#91 talked about a little old lady failing to declare a $3.52 interest income, however. Not so. You will not generally be issued a T5 for interest earned from a single source that is less than $50. The CRA has no interest in reading a list of paltry sums earned in various savings accounts; inflation has already taxed away anything you’ve earned and more from them.

#119 SWL1976 on 11.13.14 at 3:19 pm

#99 TnT

——————————————————

I think you are missing the point.

Our entire system and way of life has been hijacked, and things are changing at a drastic pace. Yes things have been good, yes we have lived the good life, but the sooner we accept that the very system that has supported us, has been hijacked, and is now set to enslave us, the sooner we can get on and fix the problem at hand.

The longer we bicker and cover our eyes and ears the more time the system has to further tighten its grip on the very souls who support it.

Without a massive awakening by the general public…

Well lets just say things are not looking good

#120 cynically on 11.13.14 at 3:22 pm

#57 PeterfromCalgary. You are right! There are vastly more financial cases in the USA but that could be related to population size or to the American “go-getter” character which doesn’t exist in Canada. The penalties over there are far more severe and contrary to Garth’s claim, the system is not better in Canada – e.g. witness Connie Black, tried and convicted in the US but not in Canada where the crime took place. We are much more lenient in criminal matters but Garth is understandably defending his territory much as a realtor would defend his or hers even if not necessarily true.

#121 El Davo on 11.13.14 at 3:27 pm

Can we just re-format today’s post into a private member’s bill?

#122 Jasonturbo on 11.13.14 at 3:38 pm

IIROC is a joke, talk to the thousands of private investors who have been burnt by companies listed on the TSX/VSX by fraudulent company activities… and see how parthetic, if any, the punishment was for those responsible.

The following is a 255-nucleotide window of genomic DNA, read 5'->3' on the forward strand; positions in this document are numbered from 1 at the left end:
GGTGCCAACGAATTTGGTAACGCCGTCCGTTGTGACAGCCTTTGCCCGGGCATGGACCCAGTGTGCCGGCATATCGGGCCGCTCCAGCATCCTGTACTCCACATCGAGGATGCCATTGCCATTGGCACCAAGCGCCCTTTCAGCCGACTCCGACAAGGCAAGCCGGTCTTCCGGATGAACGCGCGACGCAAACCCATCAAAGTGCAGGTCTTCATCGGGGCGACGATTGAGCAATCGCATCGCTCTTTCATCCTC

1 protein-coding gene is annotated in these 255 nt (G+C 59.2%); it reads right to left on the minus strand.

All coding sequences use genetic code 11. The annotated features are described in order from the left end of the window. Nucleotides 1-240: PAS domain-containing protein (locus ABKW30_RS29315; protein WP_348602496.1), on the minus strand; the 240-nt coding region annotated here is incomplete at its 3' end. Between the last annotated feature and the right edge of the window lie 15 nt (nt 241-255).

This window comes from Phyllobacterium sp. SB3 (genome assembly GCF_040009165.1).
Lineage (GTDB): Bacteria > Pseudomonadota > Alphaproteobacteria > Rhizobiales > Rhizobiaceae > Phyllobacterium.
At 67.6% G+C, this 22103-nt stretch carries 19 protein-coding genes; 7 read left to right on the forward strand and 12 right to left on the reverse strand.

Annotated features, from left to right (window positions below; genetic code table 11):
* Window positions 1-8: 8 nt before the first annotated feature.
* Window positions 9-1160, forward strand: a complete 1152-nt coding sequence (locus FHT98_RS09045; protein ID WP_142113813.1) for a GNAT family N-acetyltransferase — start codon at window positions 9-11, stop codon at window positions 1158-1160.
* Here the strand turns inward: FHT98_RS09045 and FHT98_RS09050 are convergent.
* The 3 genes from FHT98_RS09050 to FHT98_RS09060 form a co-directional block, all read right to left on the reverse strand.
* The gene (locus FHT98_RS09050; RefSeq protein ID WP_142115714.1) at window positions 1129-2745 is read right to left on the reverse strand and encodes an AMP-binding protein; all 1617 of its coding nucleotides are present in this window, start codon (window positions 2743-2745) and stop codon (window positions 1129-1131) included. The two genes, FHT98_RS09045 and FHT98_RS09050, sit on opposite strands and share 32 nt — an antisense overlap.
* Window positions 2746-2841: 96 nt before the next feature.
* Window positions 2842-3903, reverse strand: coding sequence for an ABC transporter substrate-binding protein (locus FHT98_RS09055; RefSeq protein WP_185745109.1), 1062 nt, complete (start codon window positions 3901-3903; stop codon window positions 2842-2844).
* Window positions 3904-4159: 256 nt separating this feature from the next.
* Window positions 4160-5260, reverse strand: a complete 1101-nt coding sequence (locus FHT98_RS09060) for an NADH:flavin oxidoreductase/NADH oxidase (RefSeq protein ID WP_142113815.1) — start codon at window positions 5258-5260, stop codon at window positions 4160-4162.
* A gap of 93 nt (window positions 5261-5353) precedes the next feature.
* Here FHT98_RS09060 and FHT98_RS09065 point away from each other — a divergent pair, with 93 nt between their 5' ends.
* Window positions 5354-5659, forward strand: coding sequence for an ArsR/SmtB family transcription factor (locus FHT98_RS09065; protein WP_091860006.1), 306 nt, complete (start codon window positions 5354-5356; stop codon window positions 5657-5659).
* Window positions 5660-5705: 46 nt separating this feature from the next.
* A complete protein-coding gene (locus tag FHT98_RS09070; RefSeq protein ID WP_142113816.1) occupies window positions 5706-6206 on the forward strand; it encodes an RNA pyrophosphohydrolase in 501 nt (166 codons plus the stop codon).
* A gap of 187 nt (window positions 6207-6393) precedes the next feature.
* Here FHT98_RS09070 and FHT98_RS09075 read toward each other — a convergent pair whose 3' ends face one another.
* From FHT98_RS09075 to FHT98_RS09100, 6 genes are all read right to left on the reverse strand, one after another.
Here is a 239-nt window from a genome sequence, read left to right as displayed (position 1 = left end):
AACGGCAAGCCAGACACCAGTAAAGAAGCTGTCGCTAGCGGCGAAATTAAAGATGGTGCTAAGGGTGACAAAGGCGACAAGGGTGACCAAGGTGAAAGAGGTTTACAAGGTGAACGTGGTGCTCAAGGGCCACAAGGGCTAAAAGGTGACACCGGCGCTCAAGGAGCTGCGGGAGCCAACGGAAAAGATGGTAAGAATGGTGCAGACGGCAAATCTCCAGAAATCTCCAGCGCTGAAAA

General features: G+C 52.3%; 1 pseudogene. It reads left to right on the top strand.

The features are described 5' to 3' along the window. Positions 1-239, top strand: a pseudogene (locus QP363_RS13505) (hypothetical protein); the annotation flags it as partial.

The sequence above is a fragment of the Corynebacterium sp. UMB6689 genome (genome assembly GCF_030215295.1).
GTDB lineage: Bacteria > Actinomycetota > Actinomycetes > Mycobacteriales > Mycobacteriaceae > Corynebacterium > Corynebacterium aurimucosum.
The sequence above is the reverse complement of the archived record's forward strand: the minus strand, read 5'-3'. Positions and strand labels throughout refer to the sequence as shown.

IIROC does not regulate securities. Provincial securities commissions, such as the OSC and BCSC, fulfill that function. — Garth

#123 Blacksheep on 11.13.14 at 3:55 pm

Holy Crap # 87,

“Their mandate to work to expel the infidels from the lands of the Faithful,”
————————————
You have a military background.

What would you expect Canadian troops (+ male citizenry?) to do, if a much larger foreign entity, actually militarily INVADED, Canadian sovereign soil.

And would not leave?

https://www.youtube.com/watch?v=d95l6PXJelI

Are the characters portrayed, heroes or radicals? Got to love the double standard.

I’m an agnostic pacifist so I’ve got no dog in this fight, just making an observation.

#124 TnT on 11.13.14 at 4:02 pm

#119 SWL1976 on 11.13.14 at 3:19 pm

I think you are missing the point.

** The point is making the connection between Bankers, War Profiteers and the way we are living our life right now in Canada. Can’t slag them while enjoying the spoils.

Our entire system and way of life has been hijacked, and things are changing at a drastic pace. Yes things have been good, yes we have lived the good life, but the sooner we accept that the very system that has supported us, has been hijacked, and is now set to enslave us, the sooner we can get on and fix the problem at hand.

** It has not been hijacked when it was has always been this way. It’s the way the real world works. It’s an ugly truth that we as consumers need to admit. You want Bananas all year long for pennies, beat up the country that grows them then take their Bananas. If there was no market for Bananas then the banana republics would not have suffered. Want cheap energy…. Etc.. Cheap clothes.. Etc… Cheap Electronics…

The longer we bicker and cover our eyes and ears the more time the system has to further tighten its grip on the very souls who support it.

** Start by opening your eyes and see what it really takes to maintain the consumer lifestyle we so lavishly live. The second we stop enforcing trade and embargoes is the second we better learn Mandarin or Russian.

Without a massive awakening by the general public… Well let’s just say things are not looking good

** Making the connection between Bankers, War Profiteers and the way we Canadians are living our life right now is the start. The hypocrisy of slagging Bankers and War Profiteers while living off the spoils is shameful and think of the optics from anyone reading this from a 3rd world country.